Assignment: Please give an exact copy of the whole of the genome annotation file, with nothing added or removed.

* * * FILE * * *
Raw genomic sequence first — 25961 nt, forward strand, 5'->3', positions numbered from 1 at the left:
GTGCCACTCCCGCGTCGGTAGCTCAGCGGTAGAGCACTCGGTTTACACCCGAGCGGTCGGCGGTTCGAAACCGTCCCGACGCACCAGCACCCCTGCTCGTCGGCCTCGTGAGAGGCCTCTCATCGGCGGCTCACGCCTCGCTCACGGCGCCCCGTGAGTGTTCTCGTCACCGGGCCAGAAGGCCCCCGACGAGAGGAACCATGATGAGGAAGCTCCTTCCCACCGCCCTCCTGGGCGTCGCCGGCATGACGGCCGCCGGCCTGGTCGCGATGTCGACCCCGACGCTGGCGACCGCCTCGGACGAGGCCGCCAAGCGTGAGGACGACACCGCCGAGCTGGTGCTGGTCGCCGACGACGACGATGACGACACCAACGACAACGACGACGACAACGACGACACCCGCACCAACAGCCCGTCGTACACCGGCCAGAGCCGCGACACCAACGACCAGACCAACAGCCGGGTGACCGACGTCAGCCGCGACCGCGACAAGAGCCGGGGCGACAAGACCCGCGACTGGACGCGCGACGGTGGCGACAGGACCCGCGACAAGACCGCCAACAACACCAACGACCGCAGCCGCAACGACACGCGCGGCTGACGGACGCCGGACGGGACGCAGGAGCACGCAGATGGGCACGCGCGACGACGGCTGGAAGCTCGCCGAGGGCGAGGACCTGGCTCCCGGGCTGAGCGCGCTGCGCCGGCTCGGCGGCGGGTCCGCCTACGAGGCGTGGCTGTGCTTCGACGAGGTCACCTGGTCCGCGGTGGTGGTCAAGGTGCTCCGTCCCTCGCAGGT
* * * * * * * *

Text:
Raw genomic sequence first — 25961 nt, forward strand, 5'->3', positions numbered from 1 at the left:
GTGCCACTCCCGCGTCGGTAGCTCAGCGGTAGAGCACTCGGTTTACACCCGAGCGGTCGGCGGTTCGAAACCGTCCCGACGCACCAGCACCCCTGCTCGTCGGCCTCGTGAGAGGCCTCTCATCGGCGGCTCACGCCTCGCTCACGGCGCCCCGTGAGTGTTCTCGTCACCGGGCCAGAAGGCCCCCGACGAGAGGAACCATGATGAGGAAGCTCCTTCCCACCGCCCTCCTGGGCGTCGCCGGCATGACGGCCGCCGGCCTGGTCGCGATGTCGACCCCGACGCTGGCGACCGCCTCGGACGAGGCCGCCAAGCGTGAGGACGACACCGCCGAGCTGGTGCTGGTCGCCGACGACGACGATGACGACACCAACGACAACGACGACGACAACGACGACACCCGCACCAACAGCCCGTCGTACACCGGCCAGAGCCGCGACACCAACGACCAGACCAACAGCCGGGTGACCGACGTCAGCCGCGACCGCGACAAGAGCCGGGGCGACAAGACCCGCGACTGGACGCGCGACGGTGGCGACAGGACCCGCGACAAGACCGCCAACAACACCAACGACCGCAGCCGCAACGACACGCGCGGCTGACGGACGCCGGACGGGACGCAGGAGCACGCAGATGGGCACGCGCGACGACGGCTGGAAGCTCGCCGAGGGCGAGGACCTGGCTCCCGGGCTGAGCGCGCTGCGCCGGCTCGGCGGCGGGTCCGCCTACGAGGCGTGGCTGTGCTTCGACGAGGTCACCTGGTCCGCGGTGGTGGTCAAGGTGCTCCGTCCCTCGCAGGT